“If this works, the potential impact will be huge because there are no long-term rehabilitation harnesses available on the market today,” said Dr. Julia Montgomery at USask’s Western College of Veterinary Medicine, who leads the research.
The horse industry contributes more than $19 billion annually to the Canadian economy, according to a 2010 study by Equestrian Canada, and is responsible for more than 80,000 full-time jobs on farms and in horse racing and competitions.
Biomedical engineering master’s student Samantha Steinke joined the research project in 2016 as an undergraduate student after her horse had to be euthanized following a tendon injury that would have left him debilitated. She is working with RMD to build and test the new harness.
Last year, Steinke was awarded an 18-month master’s fellowship by Mitacs, which is sharing the cost of her $45,000 fellowship equally with RMD. Mitacs is a publicly funded not-for-profit research and training organization that supports collaborations between industry, academia and governments in Canada.
“I’m very fortunate Mitacs is supporting me because otherwise I wouldn’t be able to continue on this project, which is a huge passion for me,” she said. “It’s great to work on this harness and make improvements with hopes of creating a useable long-term rehabilitation harness.”
Challenges facing researchers include the unique biomechanics of a horse, which carries 60 per cent of its weight on its front legs. When the animal injures a limb, it redistributes its considerable weight—from 400 kilograms to more than 550 kilograms—to its uninjured legs, often leading to a highly painful foot injury called “supporting limb laminitis” which has a poor prognosis.
Euthanasia is often necessary because laminitis causes the horse to shift weight back to the originally injured leg, preventing healing and worsening the animal’s condition.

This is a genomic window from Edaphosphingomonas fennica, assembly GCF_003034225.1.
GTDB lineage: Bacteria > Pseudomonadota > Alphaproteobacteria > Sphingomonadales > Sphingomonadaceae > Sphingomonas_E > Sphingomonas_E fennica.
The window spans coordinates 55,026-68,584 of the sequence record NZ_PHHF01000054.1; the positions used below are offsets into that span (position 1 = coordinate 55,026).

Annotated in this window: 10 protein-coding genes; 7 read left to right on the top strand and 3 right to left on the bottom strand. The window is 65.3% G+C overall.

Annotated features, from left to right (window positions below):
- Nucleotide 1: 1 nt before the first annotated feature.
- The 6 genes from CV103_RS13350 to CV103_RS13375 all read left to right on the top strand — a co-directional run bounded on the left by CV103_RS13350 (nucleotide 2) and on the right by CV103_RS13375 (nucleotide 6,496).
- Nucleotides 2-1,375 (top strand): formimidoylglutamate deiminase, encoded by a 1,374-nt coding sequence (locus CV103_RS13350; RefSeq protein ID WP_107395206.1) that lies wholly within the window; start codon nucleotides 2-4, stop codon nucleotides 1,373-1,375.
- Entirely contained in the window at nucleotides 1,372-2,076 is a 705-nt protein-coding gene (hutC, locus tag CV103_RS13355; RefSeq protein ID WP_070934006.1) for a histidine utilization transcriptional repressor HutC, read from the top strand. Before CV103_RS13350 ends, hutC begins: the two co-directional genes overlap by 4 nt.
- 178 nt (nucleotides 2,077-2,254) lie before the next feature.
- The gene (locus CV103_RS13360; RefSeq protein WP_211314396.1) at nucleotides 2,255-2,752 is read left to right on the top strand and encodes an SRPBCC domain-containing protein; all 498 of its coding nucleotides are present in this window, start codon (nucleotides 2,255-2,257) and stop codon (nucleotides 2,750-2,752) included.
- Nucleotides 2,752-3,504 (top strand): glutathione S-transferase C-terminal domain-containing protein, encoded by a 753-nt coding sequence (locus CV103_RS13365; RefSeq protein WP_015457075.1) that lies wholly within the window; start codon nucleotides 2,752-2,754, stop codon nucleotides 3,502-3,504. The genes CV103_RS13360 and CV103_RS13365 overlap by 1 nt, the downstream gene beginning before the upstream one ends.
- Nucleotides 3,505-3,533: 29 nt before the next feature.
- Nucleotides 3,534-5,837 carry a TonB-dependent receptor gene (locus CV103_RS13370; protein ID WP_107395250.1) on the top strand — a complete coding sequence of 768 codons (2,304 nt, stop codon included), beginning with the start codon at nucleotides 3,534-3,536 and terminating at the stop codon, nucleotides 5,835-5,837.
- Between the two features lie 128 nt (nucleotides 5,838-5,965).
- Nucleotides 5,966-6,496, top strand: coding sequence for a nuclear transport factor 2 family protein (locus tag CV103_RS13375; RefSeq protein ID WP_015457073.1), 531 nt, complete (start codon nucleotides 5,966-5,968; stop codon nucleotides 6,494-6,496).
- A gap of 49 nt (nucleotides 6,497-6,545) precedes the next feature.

“Support slings and rescue slings aren’t suitable because they pick up the horse under the chest and abdomen, where they should not be picked up because it affects their breathing and other physiological functions,” said Steinke.
Long-term use of rescue slings for rehabilitation also can create pressure sores in horses, much like bed sores that bed-ridden human patients develop despite receiving excellent care, Montgomery said. Pressure from slings can also damage horses’ internal organs and nerves.
Montgomery has worked for the past four years with RMD on testing and fine-tuning the company’s Equine Assisted Rehabilitation Lift, designed to suit the biomechanics of a horse. The harness will complement the functions of the lift, which uses a computer-guided weight compensation system to slowly load the limbs of a horse during the rehabilitation, and support them if they stumble.
“We want to provide controlled mobility, not suspension from an overhead crane,” Montgomery said. “The system will help remove some of the weight so that horses can walk around and avoid load-associated complications. It’s intended to reduce immediate complications from immobility, such as wasting muscles. With the lift, we can rock horses from side to side to maintain blood flow.”
Steinke said her work with RMD is focused on the load-bearing structures on a horse, and on building the harness so as to distribute the weight over solid bone structures, not muscle or organs.
With quick release buckles, the harness will be easy for one or two people to put on or remove—an important consideration for rural veterinary practices, which often have only a single person working.
For Steinke’s master’s project, the team is focusing on testing a breastplate designed and built by RMD that will help redistribute weight on the front of the horse. The device will have electronic sensors that detect pressure, heat and moisture levels, and proprietary means for adjusting its load to relieve pressure.
RMD aims to have the breastplate ready for testing on a thoroughbred horse at the veterinary college by May, with testing continuing through the summer to modify the design as needed.
Montgomery said progress is necessarily slow because each step forward depends on the preceding step, and planning several steps ahead isn’t feasible. The hind legs section of the harness will take longer because the design has to enable the horses to urinate and defecate.
“I love horses and want to make contribution to equine health. I want to help solve a problem that doesn’t yet have a solution,” said Montgomery.
For more information, contact:Jeanette Neufeld
University of Saskatchewan
Media Relations Specialist
University of Saskatchewan